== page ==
Daily Archives: March 3, 1995


Appropriately and suggestively, the title of Francoise Romand’s first feature (1994), based on Frederic Dard’s thriller The Executioner Weeps, translates as “Past Imperfect.” Like her inventive documentaries Mix-Up and Call Me Madame, it deals with the construction of personal identity. On the Mediterranean coast of Tunisia a gloomy Jewish war photographer fleeing his past saves the life of a mysterious woman suffering from amnesia and carrying $300,000 (Helas pour moi’s heroine, Laurence Masliah). In helping her discover who she is and how she came by the money, he enters a metaphysical labyrinth that produces more questions than answers. This movie doesn’t offer many of the satisfactions of a conventional thriller, and the action flags a bit toward the end, but it’s a provocative, troubling, and haunting spellbinder just the same, beautifully shot and originally conceived. The sound track is especially striking. Romand will be present to discuss the film at all three screenings. A U.S. premiere. Film Center, Art Institute, Columbus Drive at Jackson, Friday and Saturday, March 3 and 4, 8:00, and Sunday, March 5, 6:00, 443-3737. Read more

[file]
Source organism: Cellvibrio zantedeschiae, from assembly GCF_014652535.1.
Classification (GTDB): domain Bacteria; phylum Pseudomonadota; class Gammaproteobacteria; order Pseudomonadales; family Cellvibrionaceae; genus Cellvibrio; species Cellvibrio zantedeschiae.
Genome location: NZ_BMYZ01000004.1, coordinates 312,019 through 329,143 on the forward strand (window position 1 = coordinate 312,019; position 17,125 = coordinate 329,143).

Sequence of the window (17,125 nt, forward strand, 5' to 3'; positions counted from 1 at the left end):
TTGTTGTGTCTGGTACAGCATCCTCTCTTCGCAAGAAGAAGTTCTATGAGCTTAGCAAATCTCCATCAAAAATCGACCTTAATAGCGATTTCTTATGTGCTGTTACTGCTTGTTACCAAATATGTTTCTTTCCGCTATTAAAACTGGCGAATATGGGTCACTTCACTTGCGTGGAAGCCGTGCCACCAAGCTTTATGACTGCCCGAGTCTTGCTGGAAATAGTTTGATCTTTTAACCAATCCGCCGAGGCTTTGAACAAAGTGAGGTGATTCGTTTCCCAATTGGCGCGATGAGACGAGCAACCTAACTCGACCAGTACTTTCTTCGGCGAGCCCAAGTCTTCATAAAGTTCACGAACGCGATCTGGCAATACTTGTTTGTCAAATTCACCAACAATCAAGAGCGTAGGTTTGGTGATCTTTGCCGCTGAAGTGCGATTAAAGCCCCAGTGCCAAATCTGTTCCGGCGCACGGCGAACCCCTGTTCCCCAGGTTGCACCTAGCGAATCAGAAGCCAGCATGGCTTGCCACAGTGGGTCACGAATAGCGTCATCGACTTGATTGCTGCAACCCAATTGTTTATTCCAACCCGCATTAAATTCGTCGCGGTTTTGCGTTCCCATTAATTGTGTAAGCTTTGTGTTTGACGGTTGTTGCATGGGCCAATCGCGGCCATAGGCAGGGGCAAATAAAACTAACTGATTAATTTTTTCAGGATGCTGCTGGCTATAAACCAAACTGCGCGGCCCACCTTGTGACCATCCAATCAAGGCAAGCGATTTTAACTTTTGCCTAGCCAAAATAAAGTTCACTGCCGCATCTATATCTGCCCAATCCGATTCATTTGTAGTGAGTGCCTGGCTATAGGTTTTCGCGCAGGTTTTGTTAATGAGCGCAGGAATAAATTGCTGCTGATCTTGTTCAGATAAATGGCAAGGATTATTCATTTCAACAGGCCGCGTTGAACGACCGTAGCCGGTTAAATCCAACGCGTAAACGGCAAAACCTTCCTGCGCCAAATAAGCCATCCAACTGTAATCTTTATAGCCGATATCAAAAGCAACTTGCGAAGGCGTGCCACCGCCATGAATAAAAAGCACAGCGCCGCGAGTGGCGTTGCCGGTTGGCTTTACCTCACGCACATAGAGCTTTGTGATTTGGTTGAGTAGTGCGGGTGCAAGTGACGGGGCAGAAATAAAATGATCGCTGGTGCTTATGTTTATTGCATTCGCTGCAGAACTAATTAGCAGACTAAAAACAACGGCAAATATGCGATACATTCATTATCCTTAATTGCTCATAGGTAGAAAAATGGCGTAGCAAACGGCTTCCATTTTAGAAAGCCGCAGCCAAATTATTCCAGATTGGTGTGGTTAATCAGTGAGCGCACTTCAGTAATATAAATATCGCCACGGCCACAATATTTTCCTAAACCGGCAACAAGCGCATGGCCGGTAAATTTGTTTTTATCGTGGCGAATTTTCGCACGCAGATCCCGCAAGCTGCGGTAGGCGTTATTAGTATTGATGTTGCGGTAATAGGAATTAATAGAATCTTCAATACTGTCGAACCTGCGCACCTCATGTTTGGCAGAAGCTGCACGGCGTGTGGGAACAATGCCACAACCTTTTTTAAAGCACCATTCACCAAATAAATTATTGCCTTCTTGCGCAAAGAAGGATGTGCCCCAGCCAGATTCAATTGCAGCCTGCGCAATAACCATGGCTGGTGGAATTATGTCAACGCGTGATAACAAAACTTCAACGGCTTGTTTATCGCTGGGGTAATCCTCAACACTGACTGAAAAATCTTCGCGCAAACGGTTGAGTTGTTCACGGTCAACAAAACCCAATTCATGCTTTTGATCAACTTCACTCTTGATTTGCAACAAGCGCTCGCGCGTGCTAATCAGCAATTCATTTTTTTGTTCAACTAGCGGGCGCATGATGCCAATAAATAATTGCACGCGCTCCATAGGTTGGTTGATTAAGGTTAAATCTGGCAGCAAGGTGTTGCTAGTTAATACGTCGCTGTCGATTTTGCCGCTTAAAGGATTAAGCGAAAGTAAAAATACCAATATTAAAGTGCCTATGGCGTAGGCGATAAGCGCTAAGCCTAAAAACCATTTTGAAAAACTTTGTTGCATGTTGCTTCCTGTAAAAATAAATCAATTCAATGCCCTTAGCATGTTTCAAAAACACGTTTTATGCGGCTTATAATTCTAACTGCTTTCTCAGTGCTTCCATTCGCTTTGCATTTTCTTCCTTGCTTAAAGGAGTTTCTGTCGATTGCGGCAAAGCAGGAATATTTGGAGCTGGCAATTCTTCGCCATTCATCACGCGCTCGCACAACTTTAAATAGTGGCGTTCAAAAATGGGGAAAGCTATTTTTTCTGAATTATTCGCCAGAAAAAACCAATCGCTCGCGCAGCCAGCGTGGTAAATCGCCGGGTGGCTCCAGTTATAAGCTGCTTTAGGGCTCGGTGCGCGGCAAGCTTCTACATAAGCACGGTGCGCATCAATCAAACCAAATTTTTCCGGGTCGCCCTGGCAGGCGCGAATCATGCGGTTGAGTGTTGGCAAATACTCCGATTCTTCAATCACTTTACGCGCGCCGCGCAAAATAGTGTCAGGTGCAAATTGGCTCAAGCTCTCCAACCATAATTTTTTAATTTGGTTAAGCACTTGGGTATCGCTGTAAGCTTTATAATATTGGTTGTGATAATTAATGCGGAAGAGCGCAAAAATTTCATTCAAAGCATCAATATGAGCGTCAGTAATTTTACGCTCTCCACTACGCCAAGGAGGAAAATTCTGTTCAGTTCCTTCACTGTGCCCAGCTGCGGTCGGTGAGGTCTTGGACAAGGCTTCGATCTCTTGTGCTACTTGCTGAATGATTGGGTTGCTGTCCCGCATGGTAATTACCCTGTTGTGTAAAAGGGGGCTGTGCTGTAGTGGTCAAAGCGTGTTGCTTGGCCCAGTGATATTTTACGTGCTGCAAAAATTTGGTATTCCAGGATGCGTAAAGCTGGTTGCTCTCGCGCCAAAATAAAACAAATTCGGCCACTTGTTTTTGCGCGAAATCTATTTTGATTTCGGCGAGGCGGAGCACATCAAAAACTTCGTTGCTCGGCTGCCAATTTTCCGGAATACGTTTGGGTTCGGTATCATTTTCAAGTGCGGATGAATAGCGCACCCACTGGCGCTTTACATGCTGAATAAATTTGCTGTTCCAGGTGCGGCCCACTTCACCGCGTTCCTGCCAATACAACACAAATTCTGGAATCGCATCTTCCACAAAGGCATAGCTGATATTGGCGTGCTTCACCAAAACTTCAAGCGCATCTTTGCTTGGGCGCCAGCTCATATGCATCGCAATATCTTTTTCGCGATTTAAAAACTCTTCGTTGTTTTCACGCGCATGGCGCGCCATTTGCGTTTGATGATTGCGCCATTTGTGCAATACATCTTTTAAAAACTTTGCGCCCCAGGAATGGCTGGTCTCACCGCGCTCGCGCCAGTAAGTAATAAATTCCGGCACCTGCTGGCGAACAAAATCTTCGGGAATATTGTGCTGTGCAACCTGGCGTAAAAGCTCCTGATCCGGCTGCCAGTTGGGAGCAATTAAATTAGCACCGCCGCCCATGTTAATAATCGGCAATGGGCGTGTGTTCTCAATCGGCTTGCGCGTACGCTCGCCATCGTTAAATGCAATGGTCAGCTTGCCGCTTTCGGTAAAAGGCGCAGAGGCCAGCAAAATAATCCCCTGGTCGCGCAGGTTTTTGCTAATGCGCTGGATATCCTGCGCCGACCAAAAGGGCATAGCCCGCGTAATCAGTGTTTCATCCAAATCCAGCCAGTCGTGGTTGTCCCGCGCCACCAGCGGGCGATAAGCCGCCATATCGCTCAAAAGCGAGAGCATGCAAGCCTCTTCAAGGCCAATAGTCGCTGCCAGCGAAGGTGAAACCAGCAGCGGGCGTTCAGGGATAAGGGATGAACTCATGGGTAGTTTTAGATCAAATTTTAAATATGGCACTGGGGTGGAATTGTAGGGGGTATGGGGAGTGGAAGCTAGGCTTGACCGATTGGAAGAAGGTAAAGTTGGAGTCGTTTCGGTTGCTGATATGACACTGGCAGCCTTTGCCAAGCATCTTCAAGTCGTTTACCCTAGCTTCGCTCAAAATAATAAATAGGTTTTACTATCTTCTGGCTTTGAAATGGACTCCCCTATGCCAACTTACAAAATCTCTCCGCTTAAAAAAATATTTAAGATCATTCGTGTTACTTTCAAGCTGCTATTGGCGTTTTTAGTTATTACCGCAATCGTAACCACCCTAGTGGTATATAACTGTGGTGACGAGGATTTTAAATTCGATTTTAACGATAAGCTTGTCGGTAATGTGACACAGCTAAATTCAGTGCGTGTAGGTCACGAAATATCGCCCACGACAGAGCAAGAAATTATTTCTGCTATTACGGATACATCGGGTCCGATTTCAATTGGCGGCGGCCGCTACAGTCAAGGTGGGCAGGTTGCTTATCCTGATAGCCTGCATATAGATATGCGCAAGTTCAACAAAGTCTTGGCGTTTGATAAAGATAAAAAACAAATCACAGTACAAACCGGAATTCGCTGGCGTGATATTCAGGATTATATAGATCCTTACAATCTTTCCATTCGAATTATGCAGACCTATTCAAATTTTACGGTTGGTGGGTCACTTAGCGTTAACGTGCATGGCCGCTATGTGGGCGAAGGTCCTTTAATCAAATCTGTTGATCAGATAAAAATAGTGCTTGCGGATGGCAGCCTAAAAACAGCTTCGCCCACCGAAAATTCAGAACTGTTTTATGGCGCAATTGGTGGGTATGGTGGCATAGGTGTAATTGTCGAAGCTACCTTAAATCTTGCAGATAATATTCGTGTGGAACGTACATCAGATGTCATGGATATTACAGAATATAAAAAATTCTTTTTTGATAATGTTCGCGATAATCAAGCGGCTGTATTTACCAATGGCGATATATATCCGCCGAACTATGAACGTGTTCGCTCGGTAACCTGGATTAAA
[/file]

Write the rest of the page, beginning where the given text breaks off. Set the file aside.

John Edgar Hoover and the Great American Inquisitions

The world premiere of an engrossing two-hour video documentary portrait by Chicago filmmaker Denis Mueller, who will be present at the screening. A hatchet job, though a convincing one, this compilation of intelligent talking heads and fascinating archival footage documents Hoover’s behind-the-scenes involvement in major historical events and wisely eschews such personal matters as his closet homosexuality to concentrate on the illegality of many of his investigative methods and procedures–a litany of abuses ranging from blackmail to embezzlement and beyond. Little of the indictment is new, but as a lucid survey and historical refresher course this is essential viewing. Kino-Eye Cinema at Chicago Filmmakers, 1543 W. Divison, Friday, March 3, 7:30, 384-5533. Read more